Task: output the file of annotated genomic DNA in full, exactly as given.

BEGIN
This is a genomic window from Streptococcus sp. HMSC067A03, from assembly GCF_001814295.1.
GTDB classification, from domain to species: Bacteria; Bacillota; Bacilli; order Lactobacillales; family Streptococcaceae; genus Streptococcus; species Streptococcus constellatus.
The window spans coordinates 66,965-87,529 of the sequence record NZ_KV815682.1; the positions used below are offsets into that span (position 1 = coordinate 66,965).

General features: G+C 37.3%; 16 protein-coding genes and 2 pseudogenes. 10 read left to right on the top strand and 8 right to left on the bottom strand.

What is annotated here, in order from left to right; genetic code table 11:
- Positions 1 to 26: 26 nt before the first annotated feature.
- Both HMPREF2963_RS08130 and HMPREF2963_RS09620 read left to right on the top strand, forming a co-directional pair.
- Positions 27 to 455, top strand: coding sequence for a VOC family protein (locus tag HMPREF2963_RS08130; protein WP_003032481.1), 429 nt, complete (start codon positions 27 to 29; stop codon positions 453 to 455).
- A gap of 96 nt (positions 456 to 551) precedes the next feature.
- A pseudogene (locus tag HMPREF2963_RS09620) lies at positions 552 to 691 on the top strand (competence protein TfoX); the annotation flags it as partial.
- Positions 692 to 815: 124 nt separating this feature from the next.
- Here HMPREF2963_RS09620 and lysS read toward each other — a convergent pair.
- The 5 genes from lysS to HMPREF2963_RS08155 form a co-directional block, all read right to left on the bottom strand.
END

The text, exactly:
This is a genomic window from Streptococcus sp. HMSC067A03, from assembly GCF_001814295.1.
GTDB classification, from domain to species: Bacteria; Bacillota; Bacilli; order Lactobacillales; family Streptococcaceae; genus Streptococcus; species Streptococcus constellatus.
The window spans coordinates 66,965-87,529 of the sequence record NZ_KV815682.1; the positions used below are offsets into that span (position 1 = coordinate 66,965).

General features: G+C 37.3%; 16 protein-coding genes and 2 pseudogenes. 10 read left to right on the top strand and 8 right to left on the bottom strand.

What is annotated here, in order from left to right; genetic code table 11:
- Positions 1 to 26: 26 nt before the first annotated feature.
- Both HMPREF2963_RS08130 and HMPREF2963_RS09620 read left to right on the top strand, forming a co-directional pair.
- Positions 27 to 455, top strand: coding sequence for a VOC family protein (locus tag HMPREF2963_RS08130; protein WP_003032481.1), 429 nt, complete (start codon positions 27 to 29; stop codon positions 453 to 455).
- A gap of 96 nt (positions 456 to 551) precedes the next feature.
- A pseudogene (locus tag HMPREF2963_RS09620) lies at positions 552 to 691 on the top strand (competence protein TfoX); the annotation flags it as partial.
- Positions 692 to 815: 124 nt separating this feature from the next.
- Here HMPREF2963_RS09620 and lysS read toward each other — a convergent pair.
- The 5 genes from lysS to HMPREF2963_RS08155 form a co-directional block, all read right to left on the bottom strand.